NNU: “To reduce inequality we need Robin Hood Tax on Wall Street”

NNU: “To reduce inequality we need Robin Hood Tax on Wall Street”

National Nurses United today welcomed President Obama’s call to reduce income inequality in the U.S. through new taxes on financial institutions and the wealthiest Americans as a “fresh start,” but called on the White House and Congress to go farther and adopt a robust tax on Wall Street speculation to raise the “real revenue needed to repair the U.S. economy and meet the human needs still neglected by the Wall Street-created economic crash.

NNU also reiterated its strong endorsement of the President’s community college initiative as a “big step forward to expand and improve nursing education opportunities for an entire new generation of registered nurses” and praised his proposals for expanded child care, paid sick and maternity leave, and an increase in the minimum wage. “Congress has an opportunity to move beyond rhetoric to these common sense proposals that would help all working people,” said NNU Executive Director RoseAnn DeMoro.

On tax policy, DeMoro said President Obama’s State of the Union proposals to set a fee on the liabilities of the largest financial institutions is a “good step in the right direction and welcomed the call for raising the capital gains and dividend tax rates.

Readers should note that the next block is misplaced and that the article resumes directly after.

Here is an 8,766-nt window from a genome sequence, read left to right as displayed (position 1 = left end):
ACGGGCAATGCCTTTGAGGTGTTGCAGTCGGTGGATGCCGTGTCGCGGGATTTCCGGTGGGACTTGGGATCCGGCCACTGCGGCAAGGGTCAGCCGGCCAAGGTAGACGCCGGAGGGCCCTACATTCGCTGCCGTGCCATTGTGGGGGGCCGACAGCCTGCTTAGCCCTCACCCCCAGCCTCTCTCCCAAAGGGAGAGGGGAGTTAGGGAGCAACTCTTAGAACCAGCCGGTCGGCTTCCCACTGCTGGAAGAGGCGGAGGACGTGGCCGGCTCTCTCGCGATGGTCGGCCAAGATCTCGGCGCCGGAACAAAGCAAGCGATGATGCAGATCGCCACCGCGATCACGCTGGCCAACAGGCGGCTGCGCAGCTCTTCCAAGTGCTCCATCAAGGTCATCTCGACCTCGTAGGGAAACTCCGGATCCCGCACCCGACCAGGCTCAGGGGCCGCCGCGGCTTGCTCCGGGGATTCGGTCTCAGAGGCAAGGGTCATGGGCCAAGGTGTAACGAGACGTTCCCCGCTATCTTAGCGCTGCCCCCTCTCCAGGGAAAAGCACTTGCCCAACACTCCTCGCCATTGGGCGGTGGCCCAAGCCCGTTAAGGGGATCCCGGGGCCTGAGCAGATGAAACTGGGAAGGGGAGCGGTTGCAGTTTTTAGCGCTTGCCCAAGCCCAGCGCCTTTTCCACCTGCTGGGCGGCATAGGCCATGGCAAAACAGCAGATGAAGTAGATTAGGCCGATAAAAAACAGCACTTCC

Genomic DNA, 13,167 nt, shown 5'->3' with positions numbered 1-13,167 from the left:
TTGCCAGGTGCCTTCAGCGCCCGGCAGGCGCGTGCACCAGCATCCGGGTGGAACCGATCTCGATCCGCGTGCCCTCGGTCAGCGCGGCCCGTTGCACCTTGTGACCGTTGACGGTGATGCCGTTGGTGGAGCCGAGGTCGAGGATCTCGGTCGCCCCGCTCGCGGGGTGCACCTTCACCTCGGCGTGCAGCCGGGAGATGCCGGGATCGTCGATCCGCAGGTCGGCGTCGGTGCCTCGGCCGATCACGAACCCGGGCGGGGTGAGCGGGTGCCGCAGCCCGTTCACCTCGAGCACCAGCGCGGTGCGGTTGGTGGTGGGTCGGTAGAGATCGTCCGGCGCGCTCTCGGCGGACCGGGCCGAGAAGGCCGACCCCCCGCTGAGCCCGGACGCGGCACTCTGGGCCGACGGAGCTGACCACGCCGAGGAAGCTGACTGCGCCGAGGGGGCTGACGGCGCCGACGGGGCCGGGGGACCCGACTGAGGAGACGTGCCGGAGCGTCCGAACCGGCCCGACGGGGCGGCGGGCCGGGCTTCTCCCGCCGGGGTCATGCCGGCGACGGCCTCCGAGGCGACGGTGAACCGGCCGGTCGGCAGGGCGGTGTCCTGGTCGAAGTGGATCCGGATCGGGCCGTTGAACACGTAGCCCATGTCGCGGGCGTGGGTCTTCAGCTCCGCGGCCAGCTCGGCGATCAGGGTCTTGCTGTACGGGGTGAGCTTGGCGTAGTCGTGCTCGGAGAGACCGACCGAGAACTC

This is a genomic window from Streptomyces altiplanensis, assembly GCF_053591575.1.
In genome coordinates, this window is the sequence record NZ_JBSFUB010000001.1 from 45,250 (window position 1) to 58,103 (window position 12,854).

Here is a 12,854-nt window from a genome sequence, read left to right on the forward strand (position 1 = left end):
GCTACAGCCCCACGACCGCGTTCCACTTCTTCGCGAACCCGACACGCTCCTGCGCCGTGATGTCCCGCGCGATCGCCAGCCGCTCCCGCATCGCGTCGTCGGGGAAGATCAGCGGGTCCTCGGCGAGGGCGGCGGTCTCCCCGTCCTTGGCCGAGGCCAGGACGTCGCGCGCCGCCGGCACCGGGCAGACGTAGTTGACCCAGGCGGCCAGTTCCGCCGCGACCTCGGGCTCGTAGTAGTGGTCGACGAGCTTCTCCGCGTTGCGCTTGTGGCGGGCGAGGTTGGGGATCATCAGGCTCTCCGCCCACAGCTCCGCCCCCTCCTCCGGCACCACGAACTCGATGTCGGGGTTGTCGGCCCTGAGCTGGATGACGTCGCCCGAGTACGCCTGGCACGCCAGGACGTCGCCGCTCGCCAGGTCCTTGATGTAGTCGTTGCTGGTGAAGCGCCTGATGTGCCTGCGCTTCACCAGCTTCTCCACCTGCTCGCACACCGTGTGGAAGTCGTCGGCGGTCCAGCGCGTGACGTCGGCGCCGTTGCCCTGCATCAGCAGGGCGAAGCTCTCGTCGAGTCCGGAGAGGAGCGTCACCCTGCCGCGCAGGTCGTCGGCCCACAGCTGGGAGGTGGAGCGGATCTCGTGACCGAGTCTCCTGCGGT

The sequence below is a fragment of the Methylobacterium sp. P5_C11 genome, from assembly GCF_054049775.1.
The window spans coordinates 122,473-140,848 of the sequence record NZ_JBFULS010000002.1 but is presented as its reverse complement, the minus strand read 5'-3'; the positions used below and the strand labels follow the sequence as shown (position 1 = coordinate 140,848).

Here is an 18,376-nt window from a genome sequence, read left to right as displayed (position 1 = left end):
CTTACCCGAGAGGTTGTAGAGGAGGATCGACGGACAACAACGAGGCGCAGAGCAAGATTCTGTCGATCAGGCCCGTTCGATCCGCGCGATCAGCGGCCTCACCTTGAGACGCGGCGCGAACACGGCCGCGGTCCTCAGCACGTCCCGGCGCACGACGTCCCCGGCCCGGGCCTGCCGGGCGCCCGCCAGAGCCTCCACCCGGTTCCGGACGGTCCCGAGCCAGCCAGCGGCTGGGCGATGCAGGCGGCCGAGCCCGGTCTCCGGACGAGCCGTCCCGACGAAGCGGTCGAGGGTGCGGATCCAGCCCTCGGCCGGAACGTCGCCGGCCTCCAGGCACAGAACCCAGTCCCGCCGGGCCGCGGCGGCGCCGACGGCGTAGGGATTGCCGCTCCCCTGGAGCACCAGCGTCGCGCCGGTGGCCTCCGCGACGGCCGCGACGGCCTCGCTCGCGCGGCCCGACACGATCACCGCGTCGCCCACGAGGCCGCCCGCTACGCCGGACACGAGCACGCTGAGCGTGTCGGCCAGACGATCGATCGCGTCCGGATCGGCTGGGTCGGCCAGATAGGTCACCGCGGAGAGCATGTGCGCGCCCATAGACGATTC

“Those who have reaped the benefits of the wholesale shift in wealth from working people to the 1 percent as a result of decades of misguided national priorities should contribute far more to the revitalization of our nation,” said DeMoro.

But the primary obligation, she said, “should fall on the banks, investment firms, and other Wall Street speculators whose reckless gambling with people’s homes and retirement savings ruined so many families and communities.

The best step for tax justice and economic equity, DeMoro said, is a tax on Wall Street speculation. NNU, along with some 150 organizations across the U.S., supports a Robin Hood tax, as embodied in the Inclusive Prosperity Act, introduced by Rep. Keith Ellison, which through a small fee on trading of stocks, bonds, derivatives would raise up to $300 billion every year.

“That’s revenue that would transform our nation overnight, with real support for living wage jobs, fighting the ravages of the climate crisis, eradicating HIV/AIDS and student debt, and fulfilling the dream of quality healthcare for all,” DeMoro said.

“Even with the economic improvements of recent months, there continues to be too many households affected by the 2008 crash created by Wall Street,” said DeMoro. “Nurses continue to see the effects every day with families who have to choose between paying for needed care or other basic necessities for their families.”

“If a barber can pay a small tax for a loaf of bread or a pair of shoes, “ DeMoro said, “surely a banker can pay a barely noticeable tax on a Wall Street bet.”

“We urge both the White House and lawmakers on both sides of the aisle on Capitol Hill to deepen their efforts to create a more just economy and tax code, that will ultimately help rebuild an economy and a country that works for all Americans.”

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